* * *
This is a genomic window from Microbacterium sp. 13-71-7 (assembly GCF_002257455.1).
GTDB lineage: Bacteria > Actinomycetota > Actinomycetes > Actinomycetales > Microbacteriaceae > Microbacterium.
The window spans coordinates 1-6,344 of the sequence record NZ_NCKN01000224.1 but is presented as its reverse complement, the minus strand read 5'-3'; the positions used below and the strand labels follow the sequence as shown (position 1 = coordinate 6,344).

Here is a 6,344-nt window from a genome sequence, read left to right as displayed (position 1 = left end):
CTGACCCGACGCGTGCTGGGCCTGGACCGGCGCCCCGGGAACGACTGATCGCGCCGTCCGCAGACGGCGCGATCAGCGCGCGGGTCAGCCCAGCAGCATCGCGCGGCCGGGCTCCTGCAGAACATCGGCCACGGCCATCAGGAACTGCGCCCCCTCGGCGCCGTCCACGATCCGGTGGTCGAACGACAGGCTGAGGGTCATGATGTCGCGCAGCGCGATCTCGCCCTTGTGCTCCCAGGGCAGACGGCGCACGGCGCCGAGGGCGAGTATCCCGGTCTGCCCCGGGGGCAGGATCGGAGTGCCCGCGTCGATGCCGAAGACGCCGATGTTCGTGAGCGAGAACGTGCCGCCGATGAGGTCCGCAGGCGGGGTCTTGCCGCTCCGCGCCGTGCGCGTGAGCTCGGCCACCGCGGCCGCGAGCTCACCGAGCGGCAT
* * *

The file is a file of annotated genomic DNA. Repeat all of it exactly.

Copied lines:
This is a genomic window from Microbacterium sp. 13-71-7 (assembly GCF_002257455.1).
GTDB lineage: Bacteria > Actinomycetota > Actinomycetes > Actinomycetales > Microbacteriaceae > Microbacterium.
The window spans coordinates 1-6,344 of the sequence record NZ_NCKN01000224.1 but is presented as its reverse complement, the minus strand read 5'-3'; the positions used below and the strand labels follow the sequence as shown (position 1 = coordinate 6,344).

Here is a 6,344-nt window from a genome sequence, read left to right as displayed (position 1 = left end):
CTGACCCGACGCGTGCTGGGCCTGGACCGGCGCCCCGGGAACGACTGATCGCGCCGTCCGCAGACGGCGCGATCAGCGCGCGGGTCAGCCCAGCAGCATCGCGCGGCCGGGCTCCTGCAGAACATCGGCCACGGCCATCAGGAACTGCGCCCCCTCGGCGCCGTCCACGATCCGGTGGTCGAACGACAGGCTGAGGGTCATGATGTCGCGCAGCGCGATCTCGCCCTTGTGCTCCCAGGGCAGACGGCGCACGGCGCCGAGGGCGAGTATCCCGGTCTGCCCCGGGGGCAGGATCGGAGTGCCCGCGTCGATGCCGAAGACGCCGATGTTCGTGAGCGAGAACGTGCCGCCGATGAGGTCCGCAGGCGGGGTCTTGCCGCTCCGCGCCGTGCGCGTGAGCTCGGCCACCGCGGCCGCGAGCTCACCGAGCGGCAT